Frankly, I think we have all perhaps gone a little far in the idea that a “secure” person is what we all must strive to be and that having even a whiff of insecurity is pathetic or anathema. Yes, loving yourself is exquisite and I hope you do. But loving anything doesn’t mean blind adoration for all its parts. I love my dog with the most pure, delightful love I can imagine, and still, I see her flaws. There are things I don’t … love. [Disgusting details alert!] She has to be taken to the vet every 10 days because her anal glands aren’t like other dogs and they don’t work. It’s not great! Doctors hate her! Even outside of her weird, crappy body, sometimes she wakes me up at 6:30 a.m. by hitting me in the eye. It’s not like I think there are no issues with her. And yet, my love for her is complete, total, irretrievable, and devastating. Sorry to pivot this way after talking about anal glands, but! Your love for yourself can be the same. You can see yourself as a messy, try-hard, self-conscious, sensitive human — as we all are — and you can be immovable in your adoration.
If you really want to get fancy with the spices, to quote Ratatouille, you can even dare to try to love yourself for those things, instead of in spite of them. Your uneasiness is not only normal and totally fine as you’ve designed and shaped it, but also, it’s interesting and lovely and human of you to desire more. To wish you had a different past, to wish your partner did, too, perhaps. You’re allowed to reframe how you see your characteristics, or at least find the slices of good in them. For example, someone could love that they’re sensitive because it also means they’re very attuned to other people. Or someone could love that they try too hard because it means they put in effort and show up. (Please, please don’t think I’m saying you’re sensitive or a try-hard; I just used my own insecurities as an example.) You can see and acknowledge all the parts of yourself that you don’t like and sometimes even reframe them into nice things. You can also simply forgive yourself for them. OK, so you get envious sometimes — so what!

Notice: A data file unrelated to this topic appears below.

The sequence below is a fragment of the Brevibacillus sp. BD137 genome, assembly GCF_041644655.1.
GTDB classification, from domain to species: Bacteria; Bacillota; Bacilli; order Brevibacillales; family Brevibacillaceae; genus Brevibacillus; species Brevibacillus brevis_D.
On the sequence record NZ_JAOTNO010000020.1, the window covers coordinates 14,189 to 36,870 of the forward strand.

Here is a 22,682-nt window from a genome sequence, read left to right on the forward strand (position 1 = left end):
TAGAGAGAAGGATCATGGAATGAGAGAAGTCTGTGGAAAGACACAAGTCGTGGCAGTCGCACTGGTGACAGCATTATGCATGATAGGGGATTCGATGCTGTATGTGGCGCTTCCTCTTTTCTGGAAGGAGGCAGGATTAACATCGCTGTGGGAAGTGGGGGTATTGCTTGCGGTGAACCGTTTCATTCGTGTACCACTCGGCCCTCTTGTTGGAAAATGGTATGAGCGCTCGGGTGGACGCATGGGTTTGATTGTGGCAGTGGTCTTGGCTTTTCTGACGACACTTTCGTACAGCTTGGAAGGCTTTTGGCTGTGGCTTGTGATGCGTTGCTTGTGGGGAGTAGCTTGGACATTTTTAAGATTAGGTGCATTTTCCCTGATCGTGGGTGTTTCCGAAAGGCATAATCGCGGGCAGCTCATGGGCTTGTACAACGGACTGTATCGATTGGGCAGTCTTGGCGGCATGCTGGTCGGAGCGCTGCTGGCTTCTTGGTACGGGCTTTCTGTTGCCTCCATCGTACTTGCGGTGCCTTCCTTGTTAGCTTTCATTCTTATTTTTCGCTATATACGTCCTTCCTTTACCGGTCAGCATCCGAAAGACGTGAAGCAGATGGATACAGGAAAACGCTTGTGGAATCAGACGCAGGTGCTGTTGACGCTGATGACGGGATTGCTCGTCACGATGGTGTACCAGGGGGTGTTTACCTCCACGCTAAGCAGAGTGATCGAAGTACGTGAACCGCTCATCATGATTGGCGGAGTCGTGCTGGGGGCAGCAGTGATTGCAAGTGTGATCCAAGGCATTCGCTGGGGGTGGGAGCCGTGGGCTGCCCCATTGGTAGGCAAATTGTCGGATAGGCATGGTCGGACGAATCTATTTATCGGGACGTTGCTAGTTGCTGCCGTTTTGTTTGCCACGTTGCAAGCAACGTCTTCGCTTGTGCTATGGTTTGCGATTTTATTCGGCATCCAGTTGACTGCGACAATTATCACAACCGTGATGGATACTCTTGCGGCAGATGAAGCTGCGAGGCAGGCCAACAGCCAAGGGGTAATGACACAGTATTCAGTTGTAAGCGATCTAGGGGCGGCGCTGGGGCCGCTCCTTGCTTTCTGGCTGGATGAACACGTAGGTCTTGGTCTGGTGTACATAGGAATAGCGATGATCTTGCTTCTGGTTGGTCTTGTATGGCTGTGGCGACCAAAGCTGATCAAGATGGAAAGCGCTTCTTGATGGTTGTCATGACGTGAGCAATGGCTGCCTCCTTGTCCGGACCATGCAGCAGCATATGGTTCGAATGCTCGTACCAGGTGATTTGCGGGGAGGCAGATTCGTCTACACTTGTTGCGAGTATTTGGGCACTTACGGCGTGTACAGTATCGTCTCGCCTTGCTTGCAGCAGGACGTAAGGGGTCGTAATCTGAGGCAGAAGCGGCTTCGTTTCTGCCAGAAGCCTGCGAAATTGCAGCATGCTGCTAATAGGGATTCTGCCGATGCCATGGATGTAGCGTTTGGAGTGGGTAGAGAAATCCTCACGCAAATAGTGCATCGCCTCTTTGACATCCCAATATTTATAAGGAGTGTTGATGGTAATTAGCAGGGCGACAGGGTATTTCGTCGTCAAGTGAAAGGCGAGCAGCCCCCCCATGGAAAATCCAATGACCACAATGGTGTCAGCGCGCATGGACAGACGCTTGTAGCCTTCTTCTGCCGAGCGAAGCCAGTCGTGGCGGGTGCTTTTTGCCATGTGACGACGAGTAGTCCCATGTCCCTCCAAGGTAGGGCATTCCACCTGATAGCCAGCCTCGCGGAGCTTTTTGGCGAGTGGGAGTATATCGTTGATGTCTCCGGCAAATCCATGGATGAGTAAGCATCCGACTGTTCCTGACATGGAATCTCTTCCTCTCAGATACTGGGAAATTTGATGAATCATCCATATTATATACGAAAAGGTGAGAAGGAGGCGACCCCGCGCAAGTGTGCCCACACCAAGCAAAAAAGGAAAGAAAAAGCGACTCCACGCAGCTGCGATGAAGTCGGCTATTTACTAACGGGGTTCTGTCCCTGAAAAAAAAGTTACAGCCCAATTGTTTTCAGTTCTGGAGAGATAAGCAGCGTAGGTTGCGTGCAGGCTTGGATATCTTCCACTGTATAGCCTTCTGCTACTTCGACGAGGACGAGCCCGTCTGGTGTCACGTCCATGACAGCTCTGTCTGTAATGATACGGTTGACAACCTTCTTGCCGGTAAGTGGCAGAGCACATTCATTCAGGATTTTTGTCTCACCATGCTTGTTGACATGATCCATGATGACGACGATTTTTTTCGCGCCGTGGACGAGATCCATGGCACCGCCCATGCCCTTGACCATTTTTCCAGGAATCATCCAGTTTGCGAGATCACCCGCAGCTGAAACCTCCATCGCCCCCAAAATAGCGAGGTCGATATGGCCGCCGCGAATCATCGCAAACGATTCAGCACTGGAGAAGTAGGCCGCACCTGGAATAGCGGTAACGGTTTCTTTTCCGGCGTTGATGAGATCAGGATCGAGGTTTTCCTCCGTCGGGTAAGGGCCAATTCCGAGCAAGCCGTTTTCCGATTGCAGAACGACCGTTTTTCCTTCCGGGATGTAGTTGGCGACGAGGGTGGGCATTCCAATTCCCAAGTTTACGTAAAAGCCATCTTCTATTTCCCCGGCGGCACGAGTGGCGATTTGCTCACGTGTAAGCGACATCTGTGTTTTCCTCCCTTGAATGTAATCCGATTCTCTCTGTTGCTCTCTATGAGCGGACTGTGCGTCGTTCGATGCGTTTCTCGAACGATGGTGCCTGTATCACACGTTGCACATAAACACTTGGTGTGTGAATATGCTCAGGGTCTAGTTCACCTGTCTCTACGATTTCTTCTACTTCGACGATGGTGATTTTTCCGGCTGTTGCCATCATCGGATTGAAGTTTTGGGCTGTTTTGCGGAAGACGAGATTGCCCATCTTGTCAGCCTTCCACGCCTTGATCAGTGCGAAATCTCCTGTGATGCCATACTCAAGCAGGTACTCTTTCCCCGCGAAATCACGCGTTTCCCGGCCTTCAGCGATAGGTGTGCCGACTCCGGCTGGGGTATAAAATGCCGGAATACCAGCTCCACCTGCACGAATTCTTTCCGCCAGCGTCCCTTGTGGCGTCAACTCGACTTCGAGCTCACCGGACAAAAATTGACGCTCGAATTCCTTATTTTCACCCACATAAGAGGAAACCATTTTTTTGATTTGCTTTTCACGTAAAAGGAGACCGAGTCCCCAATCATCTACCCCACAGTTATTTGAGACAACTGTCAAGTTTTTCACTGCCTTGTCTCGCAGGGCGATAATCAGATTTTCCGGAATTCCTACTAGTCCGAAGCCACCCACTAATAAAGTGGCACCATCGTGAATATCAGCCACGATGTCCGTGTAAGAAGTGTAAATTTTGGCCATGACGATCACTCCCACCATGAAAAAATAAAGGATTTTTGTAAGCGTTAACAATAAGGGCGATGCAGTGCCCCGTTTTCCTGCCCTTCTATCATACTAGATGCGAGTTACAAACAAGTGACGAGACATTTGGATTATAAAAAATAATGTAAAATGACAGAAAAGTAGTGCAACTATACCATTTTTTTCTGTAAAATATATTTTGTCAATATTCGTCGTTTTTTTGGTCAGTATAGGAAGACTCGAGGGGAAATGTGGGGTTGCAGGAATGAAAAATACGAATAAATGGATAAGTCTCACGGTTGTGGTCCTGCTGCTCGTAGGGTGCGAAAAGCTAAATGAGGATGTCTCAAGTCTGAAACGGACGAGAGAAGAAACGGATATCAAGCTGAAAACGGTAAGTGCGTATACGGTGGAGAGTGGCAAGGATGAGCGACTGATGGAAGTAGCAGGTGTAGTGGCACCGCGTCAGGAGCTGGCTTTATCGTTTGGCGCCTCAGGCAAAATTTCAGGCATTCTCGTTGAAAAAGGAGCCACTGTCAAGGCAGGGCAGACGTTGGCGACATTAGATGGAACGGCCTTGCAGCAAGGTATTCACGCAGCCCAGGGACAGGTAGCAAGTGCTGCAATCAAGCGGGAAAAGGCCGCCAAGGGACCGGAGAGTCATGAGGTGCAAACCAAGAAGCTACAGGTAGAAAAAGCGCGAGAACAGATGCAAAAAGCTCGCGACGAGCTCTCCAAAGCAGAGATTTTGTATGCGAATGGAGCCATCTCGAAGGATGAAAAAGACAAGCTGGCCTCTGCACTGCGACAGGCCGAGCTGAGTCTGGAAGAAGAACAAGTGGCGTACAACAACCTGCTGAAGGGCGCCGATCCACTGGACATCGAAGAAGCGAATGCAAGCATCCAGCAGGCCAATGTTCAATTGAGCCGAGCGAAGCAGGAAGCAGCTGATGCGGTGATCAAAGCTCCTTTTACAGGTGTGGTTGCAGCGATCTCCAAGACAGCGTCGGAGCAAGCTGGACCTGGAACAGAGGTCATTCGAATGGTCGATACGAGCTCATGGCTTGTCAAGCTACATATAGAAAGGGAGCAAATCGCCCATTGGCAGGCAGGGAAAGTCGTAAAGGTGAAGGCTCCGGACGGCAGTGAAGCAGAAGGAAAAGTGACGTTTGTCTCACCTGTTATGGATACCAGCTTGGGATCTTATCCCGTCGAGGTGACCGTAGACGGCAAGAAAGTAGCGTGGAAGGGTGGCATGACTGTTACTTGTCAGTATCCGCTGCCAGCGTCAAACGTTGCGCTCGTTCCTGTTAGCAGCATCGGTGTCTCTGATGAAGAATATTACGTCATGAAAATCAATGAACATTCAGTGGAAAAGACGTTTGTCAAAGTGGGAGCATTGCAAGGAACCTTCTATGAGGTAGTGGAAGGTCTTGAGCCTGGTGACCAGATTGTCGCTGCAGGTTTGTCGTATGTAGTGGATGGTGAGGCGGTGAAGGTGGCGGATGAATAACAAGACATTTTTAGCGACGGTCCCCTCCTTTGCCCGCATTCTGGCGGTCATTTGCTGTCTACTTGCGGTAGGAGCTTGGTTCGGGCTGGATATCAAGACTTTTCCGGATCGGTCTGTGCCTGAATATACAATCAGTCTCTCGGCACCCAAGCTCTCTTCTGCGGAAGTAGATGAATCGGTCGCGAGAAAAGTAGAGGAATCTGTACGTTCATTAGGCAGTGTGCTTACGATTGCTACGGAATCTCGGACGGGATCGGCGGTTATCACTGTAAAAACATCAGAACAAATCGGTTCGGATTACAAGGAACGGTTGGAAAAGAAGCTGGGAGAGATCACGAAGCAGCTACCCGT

Honestly, I don’t think you need to do any more work on yourself or this issue other than to forgive yourself. Forgive yourself for thinking harsh or petty or small thoughts. Forgive yourself for being sad about your “lack of experience.” (You have plenty of experiences! They just aren’t the same dating ones as some other people have, but please know you are nowhere close to alone in feeling the way you do.) Allow yourself room to be sad about what you think you missed out on. Feel insecure. Feel worried. And then ask your partner for what you want and need. Plan an extra date night. Take a cute photo together and frame it. Write him a love letter. Make up a fake ex-boyfriend named Todd who really sucks and complain about him all the time (OK, that’s a terrible idea). Please give yourself a break and be so proud that you’re mature and loving enough to feel your feelings and not dump them in someone else’s lap and make them their problem. But also let people help you feel them, too. Talk with your boyfriend, share what makes you feel sad or bad or lesser. It’s not a weakness. It’s just being a human, which is obviously an embarrassing affliction, but one we all share.
It’s A Pleasure appears here every Thursday. If you have a sex, dating, or relationship question, email Sophia at BustleSexAdvice@gmail.com or fill out this form.